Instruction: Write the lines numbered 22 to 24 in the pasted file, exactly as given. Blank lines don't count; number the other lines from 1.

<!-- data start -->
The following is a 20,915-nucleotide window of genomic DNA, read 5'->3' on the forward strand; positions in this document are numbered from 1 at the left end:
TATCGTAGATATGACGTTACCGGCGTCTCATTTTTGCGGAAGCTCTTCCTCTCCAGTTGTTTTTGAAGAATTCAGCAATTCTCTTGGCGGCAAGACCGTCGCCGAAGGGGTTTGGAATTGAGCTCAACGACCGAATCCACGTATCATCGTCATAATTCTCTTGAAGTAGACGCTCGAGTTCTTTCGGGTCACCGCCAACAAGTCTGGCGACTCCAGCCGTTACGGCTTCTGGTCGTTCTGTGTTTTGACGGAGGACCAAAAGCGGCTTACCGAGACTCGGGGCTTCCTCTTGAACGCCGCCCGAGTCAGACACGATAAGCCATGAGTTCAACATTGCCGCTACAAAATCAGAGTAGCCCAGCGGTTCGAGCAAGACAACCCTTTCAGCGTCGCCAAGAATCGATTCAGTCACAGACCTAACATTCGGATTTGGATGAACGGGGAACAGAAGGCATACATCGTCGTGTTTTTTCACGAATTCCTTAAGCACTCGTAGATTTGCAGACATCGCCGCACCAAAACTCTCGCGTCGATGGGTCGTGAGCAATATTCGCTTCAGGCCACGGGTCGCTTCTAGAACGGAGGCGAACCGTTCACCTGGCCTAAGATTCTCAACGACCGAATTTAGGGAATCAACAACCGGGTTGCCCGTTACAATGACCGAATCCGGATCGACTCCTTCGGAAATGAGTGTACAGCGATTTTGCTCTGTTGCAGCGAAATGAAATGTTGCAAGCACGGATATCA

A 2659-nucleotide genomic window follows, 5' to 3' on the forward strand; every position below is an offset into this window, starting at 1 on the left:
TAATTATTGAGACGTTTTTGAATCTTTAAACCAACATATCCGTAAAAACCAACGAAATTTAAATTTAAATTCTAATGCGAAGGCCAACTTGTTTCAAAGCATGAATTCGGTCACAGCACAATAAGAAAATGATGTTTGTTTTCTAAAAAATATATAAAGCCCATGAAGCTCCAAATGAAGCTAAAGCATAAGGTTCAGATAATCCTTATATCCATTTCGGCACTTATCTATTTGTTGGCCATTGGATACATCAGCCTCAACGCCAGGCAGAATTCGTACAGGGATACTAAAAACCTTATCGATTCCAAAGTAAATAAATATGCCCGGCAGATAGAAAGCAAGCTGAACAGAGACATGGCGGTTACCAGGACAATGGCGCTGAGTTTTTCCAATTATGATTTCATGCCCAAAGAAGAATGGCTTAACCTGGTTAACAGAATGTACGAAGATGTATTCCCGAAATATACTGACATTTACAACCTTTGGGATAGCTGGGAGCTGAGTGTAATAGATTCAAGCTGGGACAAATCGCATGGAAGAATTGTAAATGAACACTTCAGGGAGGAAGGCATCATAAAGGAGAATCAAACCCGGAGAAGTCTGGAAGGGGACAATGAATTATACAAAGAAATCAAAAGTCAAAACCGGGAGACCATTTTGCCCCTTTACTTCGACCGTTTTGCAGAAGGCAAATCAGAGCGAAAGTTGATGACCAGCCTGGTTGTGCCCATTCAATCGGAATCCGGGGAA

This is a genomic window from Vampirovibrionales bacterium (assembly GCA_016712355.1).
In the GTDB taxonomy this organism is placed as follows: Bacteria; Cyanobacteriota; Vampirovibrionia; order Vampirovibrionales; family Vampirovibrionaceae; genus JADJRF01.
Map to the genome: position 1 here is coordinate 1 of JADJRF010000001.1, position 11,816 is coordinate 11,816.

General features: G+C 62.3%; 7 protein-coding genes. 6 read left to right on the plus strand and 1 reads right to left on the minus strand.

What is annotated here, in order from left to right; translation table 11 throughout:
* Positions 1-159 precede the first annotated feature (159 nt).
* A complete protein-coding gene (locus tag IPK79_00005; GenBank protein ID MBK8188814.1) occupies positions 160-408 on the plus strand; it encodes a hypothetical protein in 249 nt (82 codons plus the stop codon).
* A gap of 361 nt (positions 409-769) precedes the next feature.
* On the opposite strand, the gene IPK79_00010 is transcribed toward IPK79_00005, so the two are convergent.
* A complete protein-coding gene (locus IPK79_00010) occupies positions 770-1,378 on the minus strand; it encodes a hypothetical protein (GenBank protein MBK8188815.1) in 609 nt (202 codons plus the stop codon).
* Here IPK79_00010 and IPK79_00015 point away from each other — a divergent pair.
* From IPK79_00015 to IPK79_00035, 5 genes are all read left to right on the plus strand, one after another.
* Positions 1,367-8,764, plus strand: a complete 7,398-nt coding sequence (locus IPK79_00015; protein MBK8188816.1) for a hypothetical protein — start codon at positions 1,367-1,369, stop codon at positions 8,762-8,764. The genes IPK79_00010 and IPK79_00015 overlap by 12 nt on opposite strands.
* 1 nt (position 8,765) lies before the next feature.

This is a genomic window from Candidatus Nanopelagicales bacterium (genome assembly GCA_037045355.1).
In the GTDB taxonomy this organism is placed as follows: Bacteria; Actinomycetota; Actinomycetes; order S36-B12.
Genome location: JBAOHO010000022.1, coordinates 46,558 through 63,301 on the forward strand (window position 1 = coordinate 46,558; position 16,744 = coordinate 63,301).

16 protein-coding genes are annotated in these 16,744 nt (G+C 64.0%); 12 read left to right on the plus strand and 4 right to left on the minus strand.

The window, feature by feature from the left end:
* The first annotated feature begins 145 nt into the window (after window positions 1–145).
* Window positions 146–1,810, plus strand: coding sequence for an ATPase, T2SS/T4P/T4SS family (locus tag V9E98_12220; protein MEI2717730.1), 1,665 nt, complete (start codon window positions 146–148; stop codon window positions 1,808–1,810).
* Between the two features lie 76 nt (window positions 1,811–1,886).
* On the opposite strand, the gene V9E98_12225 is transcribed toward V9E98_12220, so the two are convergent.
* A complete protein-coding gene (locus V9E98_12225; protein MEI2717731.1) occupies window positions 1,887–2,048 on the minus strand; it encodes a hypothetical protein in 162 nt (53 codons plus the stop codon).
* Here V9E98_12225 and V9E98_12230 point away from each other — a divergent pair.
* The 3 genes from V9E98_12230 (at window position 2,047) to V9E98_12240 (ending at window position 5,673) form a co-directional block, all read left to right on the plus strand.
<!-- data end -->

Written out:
16 protein-coding genes are annotated in these 16,744 nt (G+C 64.0%); 12 read left to right on the plus strand and 4 right to left on the minus strand.

The window, feature by feature from the left end:
* The first annotated feature begins 145 nt into the window (after window positions 1–145).